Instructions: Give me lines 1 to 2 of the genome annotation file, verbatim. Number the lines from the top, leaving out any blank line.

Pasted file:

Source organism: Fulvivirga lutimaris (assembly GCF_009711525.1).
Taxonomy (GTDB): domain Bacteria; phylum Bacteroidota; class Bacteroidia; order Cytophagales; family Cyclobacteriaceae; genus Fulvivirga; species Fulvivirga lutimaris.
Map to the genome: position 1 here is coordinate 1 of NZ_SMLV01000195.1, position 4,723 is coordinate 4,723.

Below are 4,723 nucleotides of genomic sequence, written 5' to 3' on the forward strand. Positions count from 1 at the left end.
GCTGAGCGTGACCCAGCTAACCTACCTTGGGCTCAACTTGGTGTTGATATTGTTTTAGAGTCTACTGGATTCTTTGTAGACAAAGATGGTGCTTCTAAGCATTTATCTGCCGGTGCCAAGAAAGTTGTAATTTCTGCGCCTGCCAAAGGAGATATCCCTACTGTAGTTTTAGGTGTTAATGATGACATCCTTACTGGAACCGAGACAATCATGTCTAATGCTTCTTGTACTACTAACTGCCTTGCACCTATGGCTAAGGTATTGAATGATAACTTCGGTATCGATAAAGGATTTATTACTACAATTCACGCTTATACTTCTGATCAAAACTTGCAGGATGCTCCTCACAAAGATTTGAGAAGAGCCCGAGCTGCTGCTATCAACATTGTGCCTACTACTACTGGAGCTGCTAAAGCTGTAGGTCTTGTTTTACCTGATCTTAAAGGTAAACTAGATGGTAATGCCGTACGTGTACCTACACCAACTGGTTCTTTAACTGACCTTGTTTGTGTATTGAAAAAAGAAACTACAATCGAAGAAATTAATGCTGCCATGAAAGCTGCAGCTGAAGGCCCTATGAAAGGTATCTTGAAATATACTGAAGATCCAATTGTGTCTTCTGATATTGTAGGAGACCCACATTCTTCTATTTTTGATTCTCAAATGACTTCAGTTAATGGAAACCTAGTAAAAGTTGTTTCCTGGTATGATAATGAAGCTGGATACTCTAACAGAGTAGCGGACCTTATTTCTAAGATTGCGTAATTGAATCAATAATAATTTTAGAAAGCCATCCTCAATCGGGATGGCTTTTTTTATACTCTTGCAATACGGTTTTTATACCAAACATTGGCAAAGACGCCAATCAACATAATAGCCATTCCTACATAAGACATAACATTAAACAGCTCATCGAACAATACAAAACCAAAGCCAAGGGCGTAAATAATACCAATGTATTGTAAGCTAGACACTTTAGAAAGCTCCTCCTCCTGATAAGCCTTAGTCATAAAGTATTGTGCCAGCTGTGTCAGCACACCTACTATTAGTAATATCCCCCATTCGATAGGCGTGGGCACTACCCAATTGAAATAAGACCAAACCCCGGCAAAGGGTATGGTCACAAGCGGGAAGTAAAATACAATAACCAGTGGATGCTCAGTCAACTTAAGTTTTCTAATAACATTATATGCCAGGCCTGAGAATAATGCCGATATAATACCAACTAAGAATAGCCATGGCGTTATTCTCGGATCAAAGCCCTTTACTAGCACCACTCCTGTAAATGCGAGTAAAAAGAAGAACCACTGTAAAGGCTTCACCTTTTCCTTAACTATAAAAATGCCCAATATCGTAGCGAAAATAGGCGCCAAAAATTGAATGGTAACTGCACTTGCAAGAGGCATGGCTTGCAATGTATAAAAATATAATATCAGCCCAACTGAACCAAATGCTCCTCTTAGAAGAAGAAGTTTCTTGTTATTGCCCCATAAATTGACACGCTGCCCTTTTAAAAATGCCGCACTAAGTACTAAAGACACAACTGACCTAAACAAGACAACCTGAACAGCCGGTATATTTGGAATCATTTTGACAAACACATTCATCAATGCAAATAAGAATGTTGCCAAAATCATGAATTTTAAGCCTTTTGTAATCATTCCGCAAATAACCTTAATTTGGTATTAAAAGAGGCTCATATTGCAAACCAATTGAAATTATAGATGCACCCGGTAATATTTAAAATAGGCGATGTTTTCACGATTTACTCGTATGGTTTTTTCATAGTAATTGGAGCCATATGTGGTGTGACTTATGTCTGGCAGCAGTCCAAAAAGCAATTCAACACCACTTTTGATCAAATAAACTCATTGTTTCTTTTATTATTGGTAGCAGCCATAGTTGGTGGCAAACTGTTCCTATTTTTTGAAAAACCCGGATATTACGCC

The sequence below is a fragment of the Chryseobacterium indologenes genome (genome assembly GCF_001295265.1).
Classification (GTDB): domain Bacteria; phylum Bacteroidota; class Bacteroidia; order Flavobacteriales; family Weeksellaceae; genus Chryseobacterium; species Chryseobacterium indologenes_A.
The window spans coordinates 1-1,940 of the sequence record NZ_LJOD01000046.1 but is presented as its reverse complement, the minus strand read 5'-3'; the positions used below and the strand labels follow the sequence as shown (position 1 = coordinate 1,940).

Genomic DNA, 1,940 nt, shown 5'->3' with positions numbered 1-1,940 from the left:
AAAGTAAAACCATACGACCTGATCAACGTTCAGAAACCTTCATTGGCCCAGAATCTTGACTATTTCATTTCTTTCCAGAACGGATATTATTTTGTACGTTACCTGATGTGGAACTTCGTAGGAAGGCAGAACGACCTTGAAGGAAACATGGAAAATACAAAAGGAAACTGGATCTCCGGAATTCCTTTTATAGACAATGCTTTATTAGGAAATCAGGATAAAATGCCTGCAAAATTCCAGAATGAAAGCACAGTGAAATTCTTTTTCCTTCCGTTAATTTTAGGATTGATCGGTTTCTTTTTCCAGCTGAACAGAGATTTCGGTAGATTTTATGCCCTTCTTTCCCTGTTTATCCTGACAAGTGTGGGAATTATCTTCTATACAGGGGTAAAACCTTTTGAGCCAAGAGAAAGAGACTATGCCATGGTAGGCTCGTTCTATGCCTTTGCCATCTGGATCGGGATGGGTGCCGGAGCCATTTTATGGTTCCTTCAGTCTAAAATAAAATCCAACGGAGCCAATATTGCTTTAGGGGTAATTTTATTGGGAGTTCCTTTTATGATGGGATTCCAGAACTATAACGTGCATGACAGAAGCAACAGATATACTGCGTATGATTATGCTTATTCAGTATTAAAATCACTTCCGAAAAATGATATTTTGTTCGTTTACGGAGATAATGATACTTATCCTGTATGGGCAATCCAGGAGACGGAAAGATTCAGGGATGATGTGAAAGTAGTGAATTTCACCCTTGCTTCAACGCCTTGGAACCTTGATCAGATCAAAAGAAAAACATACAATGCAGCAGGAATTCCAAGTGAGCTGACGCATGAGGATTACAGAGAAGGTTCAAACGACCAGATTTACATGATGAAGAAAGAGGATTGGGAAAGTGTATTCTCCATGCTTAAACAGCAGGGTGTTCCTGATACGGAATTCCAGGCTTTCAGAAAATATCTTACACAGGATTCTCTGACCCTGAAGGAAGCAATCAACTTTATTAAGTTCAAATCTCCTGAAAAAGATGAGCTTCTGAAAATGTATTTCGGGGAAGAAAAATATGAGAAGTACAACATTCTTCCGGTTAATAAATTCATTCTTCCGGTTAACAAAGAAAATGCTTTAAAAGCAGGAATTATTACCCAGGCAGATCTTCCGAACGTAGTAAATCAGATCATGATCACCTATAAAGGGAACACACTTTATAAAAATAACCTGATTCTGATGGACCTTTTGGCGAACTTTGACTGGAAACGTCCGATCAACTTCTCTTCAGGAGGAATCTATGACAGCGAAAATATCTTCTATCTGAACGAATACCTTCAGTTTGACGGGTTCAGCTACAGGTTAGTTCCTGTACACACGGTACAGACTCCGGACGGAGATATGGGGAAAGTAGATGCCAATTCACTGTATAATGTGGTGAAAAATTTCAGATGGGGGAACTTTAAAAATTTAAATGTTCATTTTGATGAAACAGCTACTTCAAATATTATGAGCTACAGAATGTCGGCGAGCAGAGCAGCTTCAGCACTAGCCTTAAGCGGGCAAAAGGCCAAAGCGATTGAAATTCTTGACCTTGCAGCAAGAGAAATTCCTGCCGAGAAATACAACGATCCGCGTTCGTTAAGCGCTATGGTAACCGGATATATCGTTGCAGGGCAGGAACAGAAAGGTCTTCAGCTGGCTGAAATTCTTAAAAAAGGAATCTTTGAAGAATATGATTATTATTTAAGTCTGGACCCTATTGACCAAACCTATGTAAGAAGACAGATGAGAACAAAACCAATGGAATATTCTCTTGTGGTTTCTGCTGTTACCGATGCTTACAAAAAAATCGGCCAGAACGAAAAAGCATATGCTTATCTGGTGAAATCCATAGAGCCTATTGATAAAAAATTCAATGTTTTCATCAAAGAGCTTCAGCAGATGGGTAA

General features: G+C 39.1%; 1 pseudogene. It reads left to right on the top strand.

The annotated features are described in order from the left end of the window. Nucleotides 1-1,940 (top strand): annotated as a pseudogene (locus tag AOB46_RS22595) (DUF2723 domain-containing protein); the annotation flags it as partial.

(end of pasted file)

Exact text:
Source organism: Fulvivirga lutimaris (assembly GCF_009711525.1).
Taxonomy (GTDB): domain Bacteria; phylum Bacteroidota; class Bacteroidia; order Cytophagales; family Cyclobacteriaceae; genus Fulvivirga; species Fulvivirga lutimaris.